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Radical Robots

People & Places

Written by Lauren Hunsberger

Photography by Taryn Emerick

Local orthopedic surgeon Dr. Christopher Boone uses the most cutting-edge technology to perfect joint replacement surgeries.

There was exactly one instance in which orthopedic surgeon Dr. Christopher Boone disagreed with the information he received from the robotic arm-assisted technology he uses to perform knee and hip replacements. He immediately pulled the plug on the robot, grabbed the X-ray and finished without it.

“But the robot was right,” he says. Coming to the same conclusion cost him minutes while the patient was on the table with an open wound.

In the end, the operation was as successful as the hundreds of others he performed before he had the technology. But the experience made a strong impact on Boone, who has a background as a trauma surgeon and greatly values efficiency.

“The robot has never been wrong, not once. If it gives you numbers, and you think you know better, you are wrong. It’s that simple,” he says.

Boone currently practices with Proliance Bellevue, and he says the robots can see things even the best surgeons in the world can’t and therefore they can be much more precise.

“Everyone’s knee is different. Some people have knock knees; some have a more saddle shape. If you’re using the standard protocol, you pretty much put in all knees the same way,” Boone says. The robots he has been using for the past four years turn that process on its head, predicting the optimal fit down to a single degree.

“No human eye can do that,” he says.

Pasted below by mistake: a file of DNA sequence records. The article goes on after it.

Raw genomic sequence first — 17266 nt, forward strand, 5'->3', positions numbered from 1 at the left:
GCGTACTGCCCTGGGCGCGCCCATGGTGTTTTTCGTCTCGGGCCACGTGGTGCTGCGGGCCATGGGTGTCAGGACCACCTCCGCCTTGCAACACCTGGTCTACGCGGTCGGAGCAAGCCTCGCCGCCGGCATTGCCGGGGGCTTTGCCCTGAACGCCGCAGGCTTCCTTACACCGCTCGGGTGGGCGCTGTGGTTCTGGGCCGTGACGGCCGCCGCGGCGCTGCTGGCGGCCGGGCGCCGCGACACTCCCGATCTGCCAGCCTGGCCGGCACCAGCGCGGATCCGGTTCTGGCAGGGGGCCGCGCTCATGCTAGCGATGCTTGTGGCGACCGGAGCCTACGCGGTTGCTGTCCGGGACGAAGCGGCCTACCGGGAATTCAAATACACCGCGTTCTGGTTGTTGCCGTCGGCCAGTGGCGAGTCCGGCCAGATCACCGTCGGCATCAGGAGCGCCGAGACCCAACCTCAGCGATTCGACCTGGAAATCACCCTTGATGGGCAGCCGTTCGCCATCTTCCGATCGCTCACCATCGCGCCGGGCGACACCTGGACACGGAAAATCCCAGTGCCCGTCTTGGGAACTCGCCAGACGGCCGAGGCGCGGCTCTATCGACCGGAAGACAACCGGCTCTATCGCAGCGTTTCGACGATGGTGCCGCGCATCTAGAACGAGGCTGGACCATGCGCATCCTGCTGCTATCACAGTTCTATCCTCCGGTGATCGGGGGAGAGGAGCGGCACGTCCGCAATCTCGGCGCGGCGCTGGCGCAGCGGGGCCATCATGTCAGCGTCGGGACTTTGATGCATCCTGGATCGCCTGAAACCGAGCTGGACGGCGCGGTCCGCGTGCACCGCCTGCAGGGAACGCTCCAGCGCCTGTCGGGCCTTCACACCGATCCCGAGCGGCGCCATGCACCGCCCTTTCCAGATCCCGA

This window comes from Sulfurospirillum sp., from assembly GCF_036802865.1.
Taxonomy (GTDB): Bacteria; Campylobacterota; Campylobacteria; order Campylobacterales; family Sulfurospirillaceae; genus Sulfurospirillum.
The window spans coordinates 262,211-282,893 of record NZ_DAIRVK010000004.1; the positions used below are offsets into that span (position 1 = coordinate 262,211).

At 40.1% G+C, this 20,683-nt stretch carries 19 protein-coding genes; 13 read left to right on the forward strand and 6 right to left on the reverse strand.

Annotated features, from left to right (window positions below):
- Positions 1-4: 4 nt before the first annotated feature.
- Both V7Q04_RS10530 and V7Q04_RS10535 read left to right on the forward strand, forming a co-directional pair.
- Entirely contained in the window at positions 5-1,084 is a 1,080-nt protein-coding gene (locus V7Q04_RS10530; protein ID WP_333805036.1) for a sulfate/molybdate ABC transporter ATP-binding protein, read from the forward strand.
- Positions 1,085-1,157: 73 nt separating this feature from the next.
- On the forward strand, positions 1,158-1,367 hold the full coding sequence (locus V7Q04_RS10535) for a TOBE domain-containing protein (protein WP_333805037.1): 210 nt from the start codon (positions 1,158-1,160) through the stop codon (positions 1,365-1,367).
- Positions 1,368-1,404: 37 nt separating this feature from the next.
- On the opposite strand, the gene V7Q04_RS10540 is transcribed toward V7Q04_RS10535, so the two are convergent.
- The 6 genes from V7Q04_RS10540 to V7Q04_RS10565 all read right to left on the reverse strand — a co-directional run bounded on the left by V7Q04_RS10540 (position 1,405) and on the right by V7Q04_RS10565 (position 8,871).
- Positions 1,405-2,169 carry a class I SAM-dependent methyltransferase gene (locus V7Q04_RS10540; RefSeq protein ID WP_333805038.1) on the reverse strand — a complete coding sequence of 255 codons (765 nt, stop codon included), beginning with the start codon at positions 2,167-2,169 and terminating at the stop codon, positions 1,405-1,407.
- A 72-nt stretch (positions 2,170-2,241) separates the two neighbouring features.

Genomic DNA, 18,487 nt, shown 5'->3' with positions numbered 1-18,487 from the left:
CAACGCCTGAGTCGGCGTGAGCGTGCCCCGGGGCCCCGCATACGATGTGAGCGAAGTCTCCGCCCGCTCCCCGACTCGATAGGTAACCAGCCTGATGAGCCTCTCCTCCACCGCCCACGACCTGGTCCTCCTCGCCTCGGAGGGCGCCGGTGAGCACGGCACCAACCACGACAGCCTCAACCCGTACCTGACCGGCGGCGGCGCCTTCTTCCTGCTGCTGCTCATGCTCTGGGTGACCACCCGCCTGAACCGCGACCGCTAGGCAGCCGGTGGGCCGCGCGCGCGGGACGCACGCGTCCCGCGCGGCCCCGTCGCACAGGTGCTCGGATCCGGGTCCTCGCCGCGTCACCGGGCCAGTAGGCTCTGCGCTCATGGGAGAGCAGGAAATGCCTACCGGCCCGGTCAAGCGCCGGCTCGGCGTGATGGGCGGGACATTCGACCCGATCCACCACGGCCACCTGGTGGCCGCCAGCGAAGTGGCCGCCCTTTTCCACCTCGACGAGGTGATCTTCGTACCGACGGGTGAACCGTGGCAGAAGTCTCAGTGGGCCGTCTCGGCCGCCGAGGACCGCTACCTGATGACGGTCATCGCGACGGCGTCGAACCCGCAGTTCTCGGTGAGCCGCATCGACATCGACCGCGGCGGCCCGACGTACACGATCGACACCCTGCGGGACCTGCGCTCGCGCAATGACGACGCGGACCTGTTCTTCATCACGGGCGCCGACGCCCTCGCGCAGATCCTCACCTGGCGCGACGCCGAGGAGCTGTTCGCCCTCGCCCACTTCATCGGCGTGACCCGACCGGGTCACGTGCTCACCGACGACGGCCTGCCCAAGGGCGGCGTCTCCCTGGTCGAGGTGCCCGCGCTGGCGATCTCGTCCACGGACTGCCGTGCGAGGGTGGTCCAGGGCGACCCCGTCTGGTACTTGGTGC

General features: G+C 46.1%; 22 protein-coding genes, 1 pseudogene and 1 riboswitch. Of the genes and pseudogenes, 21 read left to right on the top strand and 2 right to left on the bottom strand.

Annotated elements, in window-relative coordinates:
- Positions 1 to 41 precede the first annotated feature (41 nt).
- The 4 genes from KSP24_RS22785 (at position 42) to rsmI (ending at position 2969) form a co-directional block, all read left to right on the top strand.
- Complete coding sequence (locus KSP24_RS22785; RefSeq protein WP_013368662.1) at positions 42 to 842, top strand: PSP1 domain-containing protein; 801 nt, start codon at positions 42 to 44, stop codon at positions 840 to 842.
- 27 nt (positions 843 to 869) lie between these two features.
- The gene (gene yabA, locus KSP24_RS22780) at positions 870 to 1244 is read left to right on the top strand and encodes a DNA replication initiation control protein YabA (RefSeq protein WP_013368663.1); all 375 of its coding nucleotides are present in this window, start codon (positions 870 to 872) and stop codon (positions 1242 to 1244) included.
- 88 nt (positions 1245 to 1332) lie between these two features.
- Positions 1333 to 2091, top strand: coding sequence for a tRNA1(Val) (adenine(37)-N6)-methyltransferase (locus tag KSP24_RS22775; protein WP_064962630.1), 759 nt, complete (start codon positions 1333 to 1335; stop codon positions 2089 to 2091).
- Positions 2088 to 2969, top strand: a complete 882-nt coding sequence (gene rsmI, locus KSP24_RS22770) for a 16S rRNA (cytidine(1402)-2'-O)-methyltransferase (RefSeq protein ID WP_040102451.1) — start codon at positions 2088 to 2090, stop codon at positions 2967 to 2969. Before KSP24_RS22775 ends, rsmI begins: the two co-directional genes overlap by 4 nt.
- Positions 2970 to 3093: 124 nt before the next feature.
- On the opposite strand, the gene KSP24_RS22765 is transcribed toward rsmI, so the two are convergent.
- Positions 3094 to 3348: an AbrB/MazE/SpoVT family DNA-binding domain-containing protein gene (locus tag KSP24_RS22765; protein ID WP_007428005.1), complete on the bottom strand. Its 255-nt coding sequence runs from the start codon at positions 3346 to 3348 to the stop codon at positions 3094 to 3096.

As a result of his experience, both with and without robotic assistance, Boone explicitly trusts the technology. The use of it has helped him shave off up to 30 minutes on a single procedure. This reduces the risk of infection for the patient and allows him to help more people in a day. However, for many orthopedic surgeons, this is a difficult concept to accept.

“It’s hard for a surgeon who was trained to not be wrong and be very sure of themselves to make that switch and have the trust. It’s a fundamentally different idea from the one we’re trained with,” he says.

Boone was a very early adopter of robotics and believes it can significantly advance a field facing a major challenge. Right now, he says there is a specific subset of patients who struggle with knee replacement surgeries.

“One in five knees [post-surgery] are not happy. They just don’t do well, and we as a profession don’t know why. You can look at the X-ray, and it can be a perfect-looking knee, a great-looking knee, but the patient still says it is stiff and not comfortable.”

Boone says this phenomenon is currently the most pressing topic among orthopedic surgeons and cause for much debate at conferences and gatherings.

“We’re all chasing that 20 percent,” Boone says. “Because one in five—that’s a high number. And I think robotics gets at the problem.”

The robotic assisted technology Boone uses for knee replacements is called the NAVIO, created by Smith & Nephew, and it uses “direct anatomic mapping” to achieve a higher level of accuracy than ever before. It allows him to perform total replacements, ACL-sparing knee surgeries (on candidates with the right indications), and other complicated procedures. He uses similar robots for hip replacement and resurfacing surgeries as well.

Boone is excited about the possibilities in the future for incorporating more robotic-based technology into orthopedic surgery and says the industry is just now hitting the tipping point.

“We’ve only touched the surface. Robotics are just starting to take off and all the metrics are showing signs of enhanced outcomes,” he says.

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